Building the blueprint for clean energy materials

Categories: General News

Qiang Zhu, associate professor of mechanical engineering, leverages informatics, computational research and modeling to advance the understanding of organic materials, directly leading to greater ability to generate clean energy. Zhu earned both an NSF CAREER Award and a Department of Energy Early Career Award which are furthering his studies at William States Lee College of Engineering.

In the past, organic materials have been receiving growing attention for their promising application in energy storage and transmission. However, clean energy generation often comes with extreme conditions. To withstand these harsh conditions, new, stronger organic materials are needed. Scientists work to develop those materials by targeting then adding certain physical properties. However, molecules with different shapes can be packed in an enormous number of ways in the three-dimensional space of the solid states. This seemingly unlimited variety of structures makes systemic, predictive modeling, and thus materials development, exceptionally difficult. 

To address this challenge, Zhu is developing a new infrastructure through informatics and modern crystallography, or studying how atoms are arranged. Zhu’s research focuses on the development of various computational methods and codes for materials discovery using computer modeling, materials informatics and various physical simulation techniques, such as electronic structure calculation, molecular dynamics, and more.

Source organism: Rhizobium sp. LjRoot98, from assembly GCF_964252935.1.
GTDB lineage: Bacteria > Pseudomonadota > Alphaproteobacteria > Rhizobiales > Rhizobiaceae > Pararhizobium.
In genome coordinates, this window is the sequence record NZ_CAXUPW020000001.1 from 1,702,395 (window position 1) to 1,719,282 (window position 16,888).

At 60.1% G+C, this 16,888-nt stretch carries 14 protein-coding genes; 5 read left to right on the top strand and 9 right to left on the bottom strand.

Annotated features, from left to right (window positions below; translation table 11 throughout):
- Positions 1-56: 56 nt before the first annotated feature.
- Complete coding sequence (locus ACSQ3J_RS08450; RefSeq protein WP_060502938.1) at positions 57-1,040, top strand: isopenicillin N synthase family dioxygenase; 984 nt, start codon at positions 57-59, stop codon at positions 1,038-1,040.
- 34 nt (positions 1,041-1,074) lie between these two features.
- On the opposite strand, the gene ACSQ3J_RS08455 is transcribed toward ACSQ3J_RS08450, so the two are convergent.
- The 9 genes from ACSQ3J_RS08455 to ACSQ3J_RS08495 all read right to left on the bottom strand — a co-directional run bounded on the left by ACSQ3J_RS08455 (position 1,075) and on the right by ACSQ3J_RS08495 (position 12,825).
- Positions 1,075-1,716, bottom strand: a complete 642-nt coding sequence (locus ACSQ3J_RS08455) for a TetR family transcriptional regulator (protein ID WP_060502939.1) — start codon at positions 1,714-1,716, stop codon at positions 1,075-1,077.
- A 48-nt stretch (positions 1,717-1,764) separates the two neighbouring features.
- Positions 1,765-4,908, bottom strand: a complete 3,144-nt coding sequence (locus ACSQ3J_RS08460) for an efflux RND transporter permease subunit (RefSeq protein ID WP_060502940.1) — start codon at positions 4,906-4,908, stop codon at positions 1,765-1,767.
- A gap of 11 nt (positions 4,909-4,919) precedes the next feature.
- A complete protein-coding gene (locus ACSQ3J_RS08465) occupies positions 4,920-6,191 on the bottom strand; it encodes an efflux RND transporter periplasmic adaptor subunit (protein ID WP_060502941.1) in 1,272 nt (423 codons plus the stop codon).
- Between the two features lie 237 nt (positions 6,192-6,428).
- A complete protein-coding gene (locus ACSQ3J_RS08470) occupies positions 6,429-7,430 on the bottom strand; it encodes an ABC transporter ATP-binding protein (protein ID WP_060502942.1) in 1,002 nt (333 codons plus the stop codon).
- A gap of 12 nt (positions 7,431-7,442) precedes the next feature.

Zhu’s investigations will ultimately support greater success for materials development as they encounter the extreme conditions involved in clean energy generation. 

Zhu also brings with him a U.S. Department of Energy Early Career Award that will support his work that ultimately has implications for inorganic materials used in energy research activities. 

Zhu joins UNC Charlotte as part of a cluster hire funded by Engineering North Carolina’s Safe and Secure Future, the state investment designated to support faculty and other resources needed to expand research and enrollment in computational engineering.